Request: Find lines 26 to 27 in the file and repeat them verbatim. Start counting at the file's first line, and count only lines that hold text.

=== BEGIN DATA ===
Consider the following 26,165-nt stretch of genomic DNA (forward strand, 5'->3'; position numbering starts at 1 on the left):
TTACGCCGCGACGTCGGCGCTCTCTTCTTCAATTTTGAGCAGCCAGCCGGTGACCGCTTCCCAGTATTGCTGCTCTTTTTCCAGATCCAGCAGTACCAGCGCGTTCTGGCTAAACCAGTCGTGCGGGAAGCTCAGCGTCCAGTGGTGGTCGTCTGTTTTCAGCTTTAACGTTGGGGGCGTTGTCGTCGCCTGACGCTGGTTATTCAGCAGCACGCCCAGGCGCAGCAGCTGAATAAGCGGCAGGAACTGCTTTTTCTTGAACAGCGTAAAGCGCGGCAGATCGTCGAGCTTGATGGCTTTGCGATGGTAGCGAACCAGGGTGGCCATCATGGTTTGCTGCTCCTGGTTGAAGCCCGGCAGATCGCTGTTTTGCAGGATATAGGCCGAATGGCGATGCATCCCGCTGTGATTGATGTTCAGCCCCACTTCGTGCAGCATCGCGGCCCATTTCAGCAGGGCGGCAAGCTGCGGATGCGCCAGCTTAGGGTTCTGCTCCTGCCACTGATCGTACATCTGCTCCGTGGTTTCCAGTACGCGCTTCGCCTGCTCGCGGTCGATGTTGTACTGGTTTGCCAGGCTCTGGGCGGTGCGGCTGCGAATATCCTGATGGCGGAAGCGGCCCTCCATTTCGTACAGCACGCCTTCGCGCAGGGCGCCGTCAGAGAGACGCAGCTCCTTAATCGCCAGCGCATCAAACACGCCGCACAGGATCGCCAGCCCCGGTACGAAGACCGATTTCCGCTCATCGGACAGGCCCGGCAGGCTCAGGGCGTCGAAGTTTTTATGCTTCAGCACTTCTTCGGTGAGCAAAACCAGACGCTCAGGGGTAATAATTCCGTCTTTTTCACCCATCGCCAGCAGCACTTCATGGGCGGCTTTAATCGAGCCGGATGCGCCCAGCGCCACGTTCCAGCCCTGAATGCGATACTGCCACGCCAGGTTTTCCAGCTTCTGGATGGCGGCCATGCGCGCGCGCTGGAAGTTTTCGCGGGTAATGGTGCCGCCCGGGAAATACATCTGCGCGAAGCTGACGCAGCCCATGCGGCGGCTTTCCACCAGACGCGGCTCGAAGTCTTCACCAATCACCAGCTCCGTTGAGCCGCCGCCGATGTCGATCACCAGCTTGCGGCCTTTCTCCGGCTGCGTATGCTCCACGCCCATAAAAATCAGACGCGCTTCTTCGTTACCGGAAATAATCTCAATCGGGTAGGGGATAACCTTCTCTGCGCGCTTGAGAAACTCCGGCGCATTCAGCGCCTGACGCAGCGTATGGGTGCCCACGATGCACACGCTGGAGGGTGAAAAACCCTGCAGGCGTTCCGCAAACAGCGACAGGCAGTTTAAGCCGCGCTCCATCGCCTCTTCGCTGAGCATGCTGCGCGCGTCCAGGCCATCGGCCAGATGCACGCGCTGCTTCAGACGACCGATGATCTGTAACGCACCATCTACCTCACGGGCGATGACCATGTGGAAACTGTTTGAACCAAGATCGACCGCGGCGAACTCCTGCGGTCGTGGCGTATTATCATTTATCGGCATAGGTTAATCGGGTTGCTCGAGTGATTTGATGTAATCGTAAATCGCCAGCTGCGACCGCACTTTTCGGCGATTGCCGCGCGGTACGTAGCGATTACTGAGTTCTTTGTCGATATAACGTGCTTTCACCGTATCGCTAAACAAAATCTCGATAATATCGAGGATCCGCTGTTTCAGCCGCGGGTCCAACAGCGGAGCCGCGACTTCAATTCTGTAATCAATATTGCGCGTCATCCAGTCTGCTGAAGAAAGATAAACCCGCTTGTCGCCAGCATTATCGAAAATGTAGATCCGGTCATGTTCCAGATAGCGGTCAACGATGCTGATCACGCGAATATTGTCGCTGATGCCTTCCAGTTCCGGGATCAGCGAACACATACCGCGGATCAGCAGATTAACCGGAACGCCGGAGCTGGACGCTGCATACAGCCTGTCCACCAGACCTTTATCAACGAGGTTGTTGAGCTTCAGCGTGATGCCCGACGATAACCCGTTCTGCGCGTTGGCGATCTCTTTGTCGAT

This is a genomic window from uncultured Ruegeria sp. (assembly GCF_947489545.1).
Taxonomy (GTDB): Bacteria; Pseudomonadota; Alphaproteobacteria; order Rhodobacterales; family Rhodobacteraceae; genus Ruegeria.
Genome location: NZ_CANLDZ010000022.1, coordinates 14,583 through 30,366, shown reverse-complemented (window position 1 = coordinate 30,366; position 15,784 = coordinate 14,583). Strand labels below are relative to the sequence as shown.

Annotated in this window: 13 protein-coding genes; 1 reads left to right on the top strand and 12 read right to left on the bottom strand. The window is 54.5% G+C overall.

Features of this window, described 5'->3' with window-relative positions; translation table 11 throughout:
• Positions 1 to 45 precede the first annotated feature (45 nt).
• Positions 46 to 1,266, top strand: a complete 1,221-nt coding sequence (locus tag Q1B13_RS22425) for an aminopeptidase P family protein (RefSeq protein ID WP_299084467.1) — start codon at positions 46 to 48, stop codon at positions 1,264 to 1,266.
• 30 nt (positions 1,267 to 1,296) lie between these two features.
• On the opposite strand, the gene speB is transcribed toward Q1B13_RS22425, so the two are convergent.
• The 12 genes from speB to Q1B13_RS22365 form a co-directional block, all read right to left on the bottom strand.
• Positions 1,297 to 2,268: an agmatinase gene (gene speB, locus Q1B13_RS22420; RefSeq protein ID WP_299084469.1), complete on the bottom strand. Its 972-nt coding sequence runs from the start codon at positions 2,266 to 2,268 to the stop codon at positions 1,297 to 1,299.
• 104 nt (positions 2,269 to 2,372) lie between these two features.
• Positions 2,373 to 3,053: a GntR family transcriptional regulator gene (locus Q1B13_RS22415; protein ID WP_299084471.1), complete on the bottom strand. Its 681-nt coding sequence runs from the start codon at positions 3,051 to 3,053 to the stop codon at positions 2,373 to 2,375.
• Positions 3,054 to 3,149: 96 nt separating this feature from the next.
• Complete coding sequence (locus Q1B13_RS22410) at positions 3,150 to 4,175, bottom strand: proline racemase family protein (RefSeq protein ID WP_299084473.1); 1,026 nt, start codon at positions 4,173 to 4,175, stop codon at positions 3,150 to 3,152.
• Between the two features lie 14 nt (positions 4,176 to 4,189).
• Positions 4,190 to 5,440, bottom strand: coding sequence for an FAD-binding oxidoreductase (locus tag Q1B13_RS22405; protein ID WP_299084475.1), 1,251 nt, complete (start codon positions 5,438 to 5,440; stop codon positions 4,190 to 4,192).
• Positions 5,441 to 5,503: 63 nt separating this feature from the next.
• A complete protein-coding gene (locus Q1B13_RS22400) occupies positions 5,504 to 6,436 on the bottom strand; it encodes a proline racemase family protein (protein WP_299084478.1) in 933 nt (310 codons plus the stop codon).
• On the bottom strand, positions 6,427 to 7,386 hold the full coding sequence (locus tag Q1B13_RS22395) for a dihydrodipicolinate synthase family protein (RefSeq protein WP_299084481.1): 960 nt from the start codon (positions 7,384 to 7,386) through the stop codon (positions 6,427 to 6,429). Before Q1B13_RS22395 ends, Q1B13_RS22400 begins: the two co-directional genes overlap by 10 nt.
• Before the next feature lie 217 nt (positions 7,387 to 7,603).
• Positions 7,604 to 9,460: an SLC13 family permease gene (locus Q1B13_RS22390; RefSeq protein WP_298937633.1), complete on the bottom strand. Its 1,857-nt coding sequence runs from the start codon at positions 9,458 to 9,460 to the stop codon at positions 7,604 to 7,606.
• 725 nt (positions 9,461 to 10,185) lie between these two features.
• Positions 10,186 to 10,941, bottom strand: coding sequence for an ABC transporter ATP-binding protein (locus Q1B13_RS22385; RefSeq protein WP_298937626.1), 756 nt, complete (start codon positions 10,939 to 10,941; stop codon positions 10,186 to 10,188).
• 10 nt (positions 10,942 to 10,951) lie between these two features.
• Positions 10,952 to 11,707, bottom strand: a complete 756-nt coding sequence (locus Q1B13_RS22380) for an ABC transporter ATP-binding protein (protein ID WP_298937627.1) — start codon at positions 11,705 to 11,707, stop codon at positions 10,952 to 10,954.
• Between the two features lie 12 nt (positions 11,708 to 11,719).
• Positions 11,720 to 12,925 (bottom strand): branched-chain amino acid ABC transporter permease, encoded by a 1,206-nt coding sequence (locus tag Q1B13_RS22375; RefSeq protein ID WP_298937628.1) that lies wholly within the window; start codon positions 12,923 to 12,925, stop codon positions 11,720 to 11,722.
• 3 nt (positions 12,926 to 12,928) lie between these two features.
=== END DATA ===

• Positions 10,186 to 10,941, bottom strand: coding sequence for an ABC transporter ATP-binding protein (locus Q1B13_RS22385; RefSeq protein WP_298937626.1), 756 nt, complete (start codon positions 10,939 to 10,941; stop codon positions 10,186 to 10,188).
• 10 nt (positions 10,942 to 10,951) lie between these two features.